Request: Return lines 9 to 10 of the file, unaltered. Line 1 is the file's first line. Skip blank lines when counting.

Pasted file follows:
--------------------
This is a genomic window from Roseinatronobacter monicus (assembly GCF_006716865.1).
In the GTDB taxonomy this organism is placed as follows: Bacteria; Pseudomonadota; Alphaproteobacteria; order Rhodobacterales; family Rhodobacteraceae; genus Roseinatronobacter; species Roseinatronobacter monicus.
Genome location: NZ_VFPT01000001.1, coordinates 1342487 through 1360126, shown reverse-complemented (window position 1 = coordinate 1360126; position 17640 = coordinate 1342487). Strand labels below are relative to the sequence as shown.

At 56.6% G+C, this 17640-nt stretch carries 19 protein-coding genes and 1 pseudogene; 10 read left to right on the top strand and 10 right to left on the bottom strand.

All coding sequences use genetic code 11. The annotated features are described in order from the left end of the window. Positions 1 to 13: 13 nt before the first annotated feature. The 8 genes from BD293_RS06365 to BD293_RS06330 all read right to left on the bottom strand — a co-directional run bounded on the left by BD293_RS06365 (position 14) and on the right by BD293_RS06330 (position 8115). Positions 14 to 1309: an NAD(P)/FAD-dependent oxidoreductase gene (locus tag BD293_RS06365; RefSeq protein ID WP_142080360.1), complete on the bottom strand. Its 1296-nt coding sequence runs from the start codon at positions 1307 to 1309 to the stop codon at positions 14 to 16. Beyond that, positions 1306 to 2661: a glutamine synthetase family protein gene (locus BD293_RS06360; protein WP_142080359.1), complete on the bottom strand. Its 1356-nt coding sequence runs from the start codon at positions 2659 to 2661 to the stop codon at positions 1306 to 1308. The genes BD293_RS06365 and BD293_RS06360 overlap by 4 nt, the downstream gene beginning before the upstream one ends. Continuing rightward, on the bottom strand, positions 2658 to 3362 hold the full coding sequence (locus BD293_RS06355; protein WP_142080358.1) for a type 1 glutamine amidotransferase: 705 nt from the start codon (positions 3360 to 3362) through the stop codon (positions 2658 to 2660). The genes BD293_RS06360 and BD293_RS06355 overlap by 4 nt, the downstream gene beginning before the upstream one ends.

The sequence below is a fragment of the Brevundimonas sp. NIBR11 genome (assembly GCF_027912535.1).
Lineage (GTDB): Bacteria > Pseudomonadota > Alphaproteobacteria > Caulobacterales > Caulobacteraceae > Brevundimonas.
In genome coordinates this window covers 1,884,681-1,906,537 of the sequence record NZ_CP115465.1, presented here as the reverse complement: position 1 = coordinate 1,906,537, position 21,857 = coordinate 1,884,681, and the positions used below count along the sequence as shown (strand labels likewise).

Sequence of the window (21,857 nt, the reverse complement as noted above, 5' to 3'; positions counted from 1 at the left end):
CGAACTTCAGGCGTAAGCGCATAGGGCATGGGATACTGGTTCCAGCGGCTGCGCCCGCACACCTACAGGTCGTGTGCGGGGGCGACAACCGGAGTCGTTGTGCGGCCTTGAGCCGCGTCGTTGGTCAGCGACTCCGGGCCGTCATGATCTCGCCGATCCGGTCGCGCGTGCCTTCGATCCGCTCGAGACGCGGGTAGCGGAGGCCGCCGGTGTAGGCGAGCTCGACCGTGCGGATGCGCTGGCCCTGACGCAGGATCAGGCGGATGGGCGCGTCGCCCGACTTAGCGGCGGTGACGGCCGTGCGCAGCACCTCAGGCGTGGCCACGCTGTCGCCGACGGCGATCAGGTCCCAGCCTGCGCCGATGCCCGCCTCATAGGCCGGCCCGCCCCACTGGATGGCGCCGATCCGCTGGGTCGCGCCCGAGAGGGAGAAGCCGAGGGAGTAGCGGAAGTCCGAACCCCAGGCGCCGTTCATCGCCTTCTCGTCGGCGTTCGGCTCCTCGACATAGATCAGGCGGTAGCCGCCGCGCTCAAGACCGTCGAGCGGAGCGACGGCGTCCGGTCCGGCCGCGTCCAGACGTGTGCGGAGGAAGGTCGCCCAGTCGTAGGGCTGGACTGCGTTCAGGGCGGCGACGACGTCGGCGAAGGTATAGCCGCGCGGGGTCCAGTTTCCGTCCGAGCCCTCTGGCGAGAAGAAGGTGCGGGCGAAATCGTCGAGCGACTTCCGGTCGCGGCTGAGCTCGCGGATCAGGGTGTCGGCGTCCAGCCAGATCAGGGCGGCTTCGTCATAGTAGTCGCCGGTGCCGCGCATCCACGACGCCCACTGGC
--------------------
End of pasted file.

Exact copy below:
Sequence of the window (21,857 nt, the reverse complement as noted above, 5' to 3'; positions counted from 1 at the left end):
CGAACTTCAGGCGTAAGCGCATAGGGCATGGGATACTGGTTCCAGCGGCTGCGCCCGCACACCTACAGGTCGTGTGCGGGGGCGACAACCGGAGTCGTTGTGCGGCCTTGAGCCGCGTCGTTGGTCAGCGACTCCGGGCCGTCATGATCTCGCCGATCCGGTCGCGCGTGCCTTCGATCCGCTCGAGACGCGGGTAGCGGAGGCCGCCGGTGTAGGCGAGCTCGACCGTGCGGATGCGCTGGCCCTGACGCAGGATCAGGCGGATGGGCGCGTCGCCCGACTTAGCGGCGGTGACGGCCGTGCGCAGCACCTCAGGCGTGGCCACGCTGTCGCCGACGGCGATCAGGTCCCAGCCTGCGCCGATGCCCGCCTCATAGGCCGGCCCGCCCCACTGGATGGCGCCGATCCGCTGGGTCGCGCCCGAGAGGGAGAAGCCGAGGGAGTAGCGGAAGTCCGAACCCCAGGCGCCGTTCATCGCCTTCTCGTCGGCGTTCGGCTCCTCGACATAGATCAGGCGGTAGCCGCCGCGCTCAAGACCGTCGAGCGGAGCGACGGCGTCCGGTCCGGCCGCGTCCAGACGTGTGCGGAGGAAGGTCGCCCAGTCGTAGGGCTGGACTGCGTTCAGGGCGGCGACGACGTCGGCGAAGGTATAGCCGCGCGGGGTCCAGTTTCCGTCCGAGCCCTCTGGCGAGAAGAAGGTGCGGGCGAAATCGTCGAGCGACTTCCGGTCGCGGCTGAGCTCGCGGATCAGGGTGTCGGCGTCCAGCCAGATCAGGGCGGCTTCGTCATAGTAGTCGCCGGTGCCGCGCATCCACGACGCCCACTGGC